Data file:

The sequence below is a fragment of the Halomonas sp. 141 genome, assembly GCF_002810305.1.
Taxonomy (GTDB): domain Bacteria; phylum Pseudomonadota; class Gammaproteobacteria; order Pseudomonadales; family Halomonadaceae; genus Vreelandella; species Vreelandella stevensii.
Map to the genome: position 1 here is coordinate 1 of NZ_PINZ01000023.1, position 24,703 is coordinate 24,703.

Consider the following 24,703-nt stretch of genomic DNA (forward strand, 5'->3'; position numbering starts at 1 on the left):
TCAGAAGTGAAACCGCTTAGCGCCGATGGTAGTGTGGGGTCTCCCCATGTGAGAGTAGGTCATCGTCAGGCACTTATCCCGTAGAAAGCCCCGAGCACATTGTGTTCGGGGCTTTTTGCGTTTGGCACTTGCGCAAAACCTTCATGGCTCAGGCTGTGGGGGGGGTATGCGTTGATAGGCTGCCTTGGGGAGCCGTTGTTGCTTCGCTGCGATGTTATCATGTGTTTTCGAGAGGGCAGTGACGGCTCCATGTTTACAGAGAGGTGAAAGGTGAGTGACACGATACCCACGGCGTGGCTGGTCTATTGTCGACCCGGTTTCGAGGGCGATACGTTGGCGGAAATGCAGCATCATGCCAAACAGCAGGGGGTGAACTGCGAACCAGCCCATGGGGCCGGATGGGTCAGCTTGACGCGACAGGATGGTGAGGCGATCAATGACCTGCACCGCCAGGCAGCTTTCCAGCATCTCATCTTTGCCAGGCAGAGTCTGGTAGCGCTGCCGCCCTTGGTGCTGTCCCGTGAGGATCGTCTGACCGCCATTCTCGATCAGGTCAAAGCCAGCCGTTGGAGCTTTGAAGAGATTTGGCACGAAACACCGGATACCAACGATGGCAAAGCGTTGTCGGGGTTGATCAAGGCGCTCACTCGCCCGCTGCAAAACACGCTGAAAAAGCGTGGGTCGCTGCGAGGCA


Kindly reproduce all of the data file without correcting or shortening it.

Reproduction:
The sequence below is a fragment of the Halomonas sp. 141 genome, assembly GCF_002810305.1.
Taxonomy (GTDB): domain Bacteria; phylum Pseudomonadota; class Gammaproteobacteria; order Pseudomonadales; family Halomonadaceae; genus Vreelandella; species Vreelandella stevensii.
Map to the genome: position 1 here is coordinate 1 of NZ_PINZ01000023.1, position 24,703 is coordinate 24,703.

Consider the following 24,703-nt stretch of genomic DNA (forward strand, 5'->3'; position numbering starts at 1 on the left):
TCAGAAGTGAAACCGCTTAGCGCCGATGGTAGTGTGGGGTCTCCCCATGTGAGAGTAGGTCATCGTCAGGCACTTATCCCGTAGAAAGCCCCGAGCACATTGTGTTCGGGGCTTTTTGCGTTTGGCACTTGCGCAAAACCTTCATGGCTCAGGCTGTGGGGGGGGTATGCGTTGATAGGCTGCCTTGGGGAGCCGTTGTTGCTTCGCTGCGATGTTATCATGTGTTTTCGAGAGGGCAGTGACGGCTCCATGTTTACAGAGAGGTGAAAGGTGAGTGACACGATACCCACGGCGTGGCTGGTCTATTGTCGACCCGGTTTCGAGGGCGATACGTTGGCGGAAATGCAGCATCATGCCAAACAGCAGGGGGTGAACTGCGAACCAGCCCATGGGGCCGGATGGGTCAGCTTGACGCGACAGGATGGTGAGGCGATCAATGACCTGCACCGCCAGGCAGCTTTCCAGCATCTCATCTTTGCCAGGCAGAGTCTGGTAGCGCTGCCGCCCTTGGTGCTGTCCCGTGAGGATCGTCTGACCGCCATTCTCGATCAGGTCAAAGCCAGCCGTTGGAGCTTTGAAGAGATTTGGCACGAAACACCGGATACCAACGATGGCAAAGCGTTGTCGGGGTTGATCAAGGCGCTCACTCGCCCGCTGCAAAACACGCTGAAAAAGCGTGGGTCGCTGCGAGGCA